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How To Determine Your Exit Strategy

Traders will often spend a lot of time perfecting their entry strategies, but the most crucial point in a trade is knowing when to exit. This should not be left to the inspiration of the moment, but needs to be determined in advance. Here is a look at why you need an exit strategy, and what you need to consider when determining yours.

 

Why do you need an exit strategy?

If you don’t have a plan, you are likely to make a decision under pressure, which is not based on rational thought. The dilemma is understandable: if you err on the side of caution and exit early, you could lose out on a good profit. On the other hand, if you go for more, and hold a position too long, you could end up taking a loss.

 

To avoid such an emotion-led response, it is important to implement a well thought out exit strategy. There are some steps you can take to help you exit a trade as close to the profit peak as possible. However, there is no one particular rule that works for everybody; your approach will be determined by your individual circumstances and trading goals.

 

What do you need to consider for your exit strategy?

This will depend on your level of trading experience, your risk tolerance, and whether you are looking for a short-term or long-term trade. Newcomers are best sticking to a simple strategy, which will not necessarily be any less effective than a complex one. Here are some of the most frequently used exit techniques in forex trading.

 

Stop-loss orders

One of the most common strategies is to place a ‘stop-loss’ on the trade before the entry point. This automatically triggers an instruction to sell the currency pair at the market price once a specified price is reached, and acts as a buffer zone against substantial losses.

 

For example, if a trader has a position worth £50, they could enter a stop-loss order to sell at £45, in order to avoid any further risks. 

 

If you have a long position that is making a good profit, it is possible to move your stop-loss order, in order to protect your profits, should the markets suddenly take a swift downturn. A short position which is performing well can also be protected, by moving the stop-loss from the loss zone, and higher into the profit margin.

 

Stop-limit orders

A stop-limit order is used in a similar way to a stop-loss, and is designed to mitigate the risk of uncontrolled losses. The forex markets can be very liquid and volatile, so unless you are an experienced analyst, stop orders are a very useful tool. Unlike stop-loss orders, stop-limit orders are only filled if the market trades at the pre-determined price.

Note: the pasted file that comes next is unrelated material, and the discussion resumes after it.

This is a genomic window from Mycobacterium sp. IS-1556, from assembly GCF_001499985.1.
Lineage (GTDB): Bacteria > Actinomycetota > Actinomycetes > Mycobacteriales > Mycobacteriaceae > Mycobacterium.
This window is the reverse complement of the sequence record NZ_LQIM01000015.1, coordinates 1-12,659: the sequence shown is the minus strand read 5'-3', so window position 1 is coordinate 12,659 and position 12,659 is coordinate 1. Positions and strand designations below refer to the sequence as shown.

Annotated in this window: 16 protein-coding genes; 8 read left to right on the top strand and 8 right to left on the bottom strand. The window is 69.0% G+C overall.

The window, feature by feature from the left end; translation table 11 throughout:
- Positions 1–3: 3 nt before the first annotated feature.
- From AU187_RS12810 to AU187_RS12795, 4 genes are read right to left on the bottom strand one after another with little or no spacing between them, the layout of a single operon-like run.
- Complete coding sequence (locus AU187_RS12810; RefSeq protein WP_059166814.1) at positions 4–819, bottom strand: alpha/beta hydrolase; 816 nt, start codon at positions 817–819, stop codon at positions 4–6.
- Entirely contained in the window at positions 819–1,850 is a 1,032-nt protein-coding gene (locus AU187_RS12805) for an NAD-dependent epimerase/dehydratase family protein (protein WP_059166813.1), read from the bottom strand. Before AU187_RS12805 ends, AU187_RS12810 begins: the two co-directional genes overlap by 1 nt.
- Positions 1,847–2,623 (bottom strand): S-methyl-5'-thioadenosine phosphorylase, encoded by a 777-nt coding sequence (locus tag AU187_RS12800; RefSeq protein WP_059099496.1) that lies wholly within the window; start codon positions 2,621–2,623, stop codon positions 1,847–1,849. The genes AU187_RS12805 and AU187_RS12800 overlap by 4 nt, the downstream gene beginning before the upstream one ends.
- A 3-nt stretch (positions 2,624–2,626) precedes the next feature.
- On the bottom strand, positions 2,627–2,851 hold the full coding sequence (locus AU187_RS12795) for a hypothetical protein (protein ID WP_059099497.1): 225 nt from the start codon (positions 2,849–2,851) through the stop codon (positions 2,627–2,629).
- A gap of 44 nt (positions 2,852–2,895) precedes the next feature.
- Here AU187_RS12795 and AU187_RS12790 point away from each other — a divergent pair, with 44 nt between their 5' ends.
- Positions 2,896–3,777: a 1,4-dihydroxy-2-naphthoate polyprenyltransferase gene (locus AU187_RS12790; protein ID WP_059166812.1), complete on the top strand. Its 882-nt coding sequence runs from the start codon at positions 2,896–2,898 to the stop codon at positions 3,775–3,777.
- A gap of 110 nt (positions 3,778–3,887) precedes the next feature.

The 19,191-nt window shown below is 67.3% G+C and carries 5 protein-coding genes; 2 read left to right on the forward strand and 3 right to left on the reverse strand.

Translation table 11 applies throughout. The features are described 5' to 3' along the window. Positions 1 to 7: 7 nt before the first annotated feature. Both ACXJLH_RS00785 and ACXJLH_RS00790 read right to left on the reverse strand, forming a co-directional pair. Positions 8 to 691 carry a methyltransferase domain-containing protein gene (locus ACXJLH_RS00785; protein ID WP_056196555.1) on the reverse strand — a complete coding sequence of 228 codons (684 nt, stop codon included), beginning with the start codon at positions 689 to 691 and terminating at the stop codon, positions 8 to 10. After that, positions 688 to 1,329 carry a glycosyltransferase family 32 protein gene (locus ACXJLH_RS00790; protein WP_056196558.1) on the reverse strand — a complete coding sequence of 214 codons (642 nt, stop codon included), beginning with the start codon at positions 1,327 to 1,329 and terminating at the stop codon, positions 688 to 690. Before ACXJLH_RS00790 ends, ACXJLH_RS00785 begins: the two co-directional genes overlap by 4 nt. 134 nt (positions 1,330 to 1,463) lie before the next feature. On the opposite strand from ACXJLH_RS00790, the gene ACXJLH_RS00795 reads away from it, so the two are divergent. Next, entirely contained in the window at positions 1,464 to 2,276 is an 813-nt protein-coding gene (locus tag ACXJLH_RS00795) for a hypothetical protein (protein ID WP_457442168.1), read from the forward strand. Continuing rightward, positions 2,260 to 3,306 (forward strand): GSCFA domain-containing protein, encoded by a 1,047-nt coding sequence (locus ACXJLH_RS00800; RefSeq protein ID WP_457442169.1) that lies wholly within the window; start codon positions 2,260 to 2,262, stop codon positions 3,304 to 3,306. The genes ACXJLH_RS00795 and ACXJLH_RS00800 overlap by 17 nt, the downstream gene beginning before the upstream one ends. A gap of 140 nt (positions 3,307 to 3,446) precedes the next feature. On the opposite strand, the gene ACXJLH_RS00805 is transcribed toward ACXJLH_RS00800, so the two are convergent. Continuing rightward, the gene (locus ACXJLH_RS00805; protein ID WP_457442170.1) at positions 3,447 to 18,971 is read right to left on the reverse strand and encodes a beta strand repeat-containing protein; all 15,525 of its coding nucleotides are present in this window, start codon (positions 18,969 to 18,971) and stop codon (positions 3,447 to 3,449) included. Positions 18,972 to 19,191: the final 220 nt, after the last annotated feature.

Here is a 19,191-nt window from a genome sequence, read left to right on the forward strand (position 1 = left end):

The advantage of this is that the price limit is guaranteed, unlike with a stop-loss which sells or buys at the market price, not the specified price of the order. The disadvantage of a stop-limit order is that the trade may not be executed at all, if the conditions are not met. Should the markets take a sudden plunge, substantial losses may occur.

 

If the trader is prepared to sit and wait out the downturn, the price may well rise again within a short time-frame. However, it’s worth bearing in mind the factors that influence the markets to predict how likely this is to happen.

 

For example, foreign exchange prices are strongly linked to inflation rates, so study what the long-term outlook is for the countries relevant to your currency pairs. Other factors to keep an eye on are the unemployment rates, level of public debt, and current level of demand for the leading exports of a particular country.

 

How to set your stop order levels

Knowing why to use limit orders is important, but it raises further questions about how to use them to maximum effectiveness. Too cautious, and the potential to make gains is limited. On the other hand, too wider margin can leave the trader vulnerable to substantial losses. Some of the decision depends on your personal risk tolerance.

 

Support and resistance levels

To refine your process further, some technical analysis is useful. One of the key methods successful traders use to identify price points is monitoring support and resistance levels. Support refers to the price level where a downturn in the market is expected to pause, because of favourable conditions.